How are organically-farmed natural wines different and what does it mean to the consumer?
Most important, naturally made wines taste better. They have more subtle and complex aromas. They are usually lower in alcohol and lighter in body but have more precise and true fruit characteristics, complemented by flavors derived from the soil and subsoil. Natural wines have better acidity, even in abnormally hot or dry years, and possess a longer and more complex finish that stimulates the palate rather than dulls it. Consequently, they tend to complement food in a much more pleasing way, which is, of course, one of the most important roles of wine. Additionally, there are important environmental concerns, as well as issues of globalization and standardization.

How do we define "natural" winemaking?
As Pierre Overnoy says "A natural wine is one you want to drink and then drink some more..."

Grapes are grown in a vineyard that is farmed organically or biodynamically (see below for specific definitions). Herbicides are not used, and the soil is plowed, where possible, often with cover crops between the rows, encouraging deep root growth and aeration, among other benefits.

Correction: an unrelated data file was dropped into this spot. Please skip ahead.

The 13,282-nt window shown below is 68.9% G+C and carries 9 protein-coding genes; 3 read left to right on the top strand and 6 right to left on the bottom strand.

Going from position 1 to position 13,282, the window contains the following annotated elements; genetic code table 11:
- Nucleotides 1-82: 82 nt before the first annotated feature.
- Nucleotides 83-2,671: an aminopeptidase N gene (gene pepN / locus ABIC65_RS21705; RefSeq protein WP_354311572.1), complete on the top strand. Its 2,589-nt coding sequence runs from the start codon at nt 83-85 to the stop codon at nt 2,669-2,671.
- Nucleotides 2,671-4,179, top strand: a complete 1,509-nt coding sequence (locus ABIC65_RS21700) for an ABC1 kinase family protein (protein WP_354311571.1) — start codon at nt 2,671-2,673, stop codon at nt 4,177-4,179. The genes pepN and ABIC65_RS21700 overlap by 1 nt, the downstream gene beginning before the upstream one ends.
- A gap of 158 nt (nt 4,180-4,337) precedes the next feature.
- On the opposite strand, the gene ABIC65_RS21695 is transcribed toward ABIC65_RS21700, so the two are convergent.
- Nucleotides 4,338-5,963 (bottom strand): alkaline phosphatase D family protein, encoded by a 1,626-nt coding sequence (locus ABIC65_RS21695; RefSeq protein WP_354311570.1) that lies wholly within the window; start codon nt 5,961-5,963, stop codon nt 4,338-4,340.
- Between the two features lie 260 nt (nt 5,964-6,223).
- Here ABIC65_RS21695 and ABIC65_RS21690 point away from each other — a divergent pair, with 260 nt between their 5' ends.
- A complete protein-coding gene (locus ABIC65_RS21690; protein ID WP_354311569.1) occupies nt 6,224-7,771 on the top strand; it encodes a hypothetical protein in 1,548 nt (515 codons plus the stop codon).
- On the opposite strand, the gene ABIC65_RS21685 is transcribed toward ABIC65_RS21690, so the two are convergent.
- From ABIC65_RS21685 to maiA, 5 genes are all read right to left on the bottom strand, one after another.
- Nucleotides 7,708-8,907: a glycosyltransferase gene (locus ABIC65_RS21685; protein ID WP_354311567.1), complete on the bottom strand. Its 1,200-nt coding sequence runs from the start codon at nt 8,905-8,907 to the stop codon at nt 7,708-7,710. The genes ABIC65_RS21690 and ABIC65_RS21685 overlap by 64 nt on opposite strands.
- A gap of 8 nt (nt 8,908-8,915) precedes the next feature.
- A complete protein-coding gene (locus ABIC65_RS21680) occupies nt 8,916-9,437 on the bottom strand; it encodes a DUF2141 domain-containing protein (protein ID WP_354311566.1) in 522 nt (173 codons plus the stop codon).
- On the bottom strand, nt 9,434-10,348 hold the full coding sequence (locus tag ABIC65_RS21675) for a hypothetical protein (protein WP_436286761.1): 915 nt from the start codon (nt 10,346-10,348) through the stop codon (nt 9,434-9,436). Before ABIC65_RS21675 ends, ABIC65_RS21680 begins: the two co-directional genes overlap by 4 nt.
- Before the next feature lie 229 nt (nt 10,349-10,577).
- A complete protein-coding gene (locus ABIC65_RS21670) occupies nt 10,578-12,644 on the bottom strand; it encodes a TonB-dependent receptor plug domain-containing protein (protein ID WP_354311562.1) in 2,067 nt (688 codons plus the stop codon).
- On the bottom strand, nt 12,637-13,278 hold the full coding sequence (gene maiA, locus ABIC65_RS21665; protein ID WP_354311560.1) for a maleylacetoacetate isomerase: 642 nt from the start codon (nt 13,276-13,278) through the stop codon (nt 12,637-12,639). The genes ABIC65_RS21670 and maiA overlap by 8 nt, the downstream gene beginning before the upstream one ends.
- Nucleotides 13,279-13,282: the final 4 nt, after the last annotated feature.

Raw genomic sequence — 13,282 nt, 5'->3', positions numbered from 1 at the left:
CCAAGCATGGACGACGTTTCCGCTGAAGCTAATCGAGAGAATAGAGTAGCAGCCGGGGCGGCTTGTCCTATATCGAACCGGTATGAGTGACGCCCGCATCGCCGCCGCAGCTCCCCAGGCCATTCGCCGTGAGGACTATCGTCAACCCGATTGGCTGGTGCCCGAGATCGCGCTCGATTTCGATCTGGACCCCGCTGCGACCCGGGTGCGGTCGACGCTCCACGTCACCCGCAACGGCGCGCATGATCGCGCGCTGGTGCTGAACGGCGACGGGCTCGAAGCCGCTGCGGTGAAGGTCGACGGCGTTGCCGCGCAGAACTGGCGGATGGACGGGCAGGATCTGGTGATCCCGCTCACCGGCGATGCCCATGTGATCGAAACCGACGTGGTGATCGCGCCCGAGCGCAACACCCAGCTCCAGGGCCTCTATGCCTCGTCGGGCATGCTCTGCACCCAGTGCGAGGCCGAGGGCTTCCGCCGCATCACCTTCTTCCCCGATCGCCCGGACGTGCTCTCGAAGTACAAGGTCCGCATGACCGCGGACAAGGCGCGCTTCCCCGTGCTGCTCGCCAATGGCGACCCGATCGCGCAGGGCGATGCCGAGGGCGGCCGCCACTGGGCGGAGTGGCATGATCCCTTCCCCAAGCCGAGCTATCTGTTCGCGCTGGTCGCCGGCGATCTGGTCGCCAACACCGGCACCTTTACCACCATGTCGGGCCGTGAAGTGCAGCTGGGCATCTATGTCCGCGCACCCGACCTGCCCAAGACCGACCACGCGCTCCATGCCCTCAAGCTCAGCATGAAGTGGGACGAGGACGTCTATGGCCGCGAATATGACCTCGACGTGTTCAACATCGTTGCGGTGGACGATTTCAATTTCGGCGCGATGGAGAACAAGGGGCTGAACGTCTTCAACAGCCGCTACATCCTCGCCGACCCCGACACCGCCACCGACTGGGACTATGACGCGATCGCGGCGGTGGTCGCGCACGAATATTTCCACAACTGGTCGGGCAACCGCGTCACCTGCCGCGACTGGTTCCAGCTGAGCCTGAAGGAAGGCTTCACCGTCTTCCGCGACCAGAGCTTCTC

Grapes are harvested by hand, bringing mature, clean fruit to the winery, and yield (grapes per acre) is controlled by pruning (limiting the number of buds per plant) and by retaining lower-yielding old vines.

Fermentation occurs using only indigenous yeasts naturally present in the vineyard and cellar, allowing the true flavors of the grapes and the mineral qualities of the soil to be expressed. (Of course "stuck" fermentaions or vintages with high levels of rot may require added yeasts)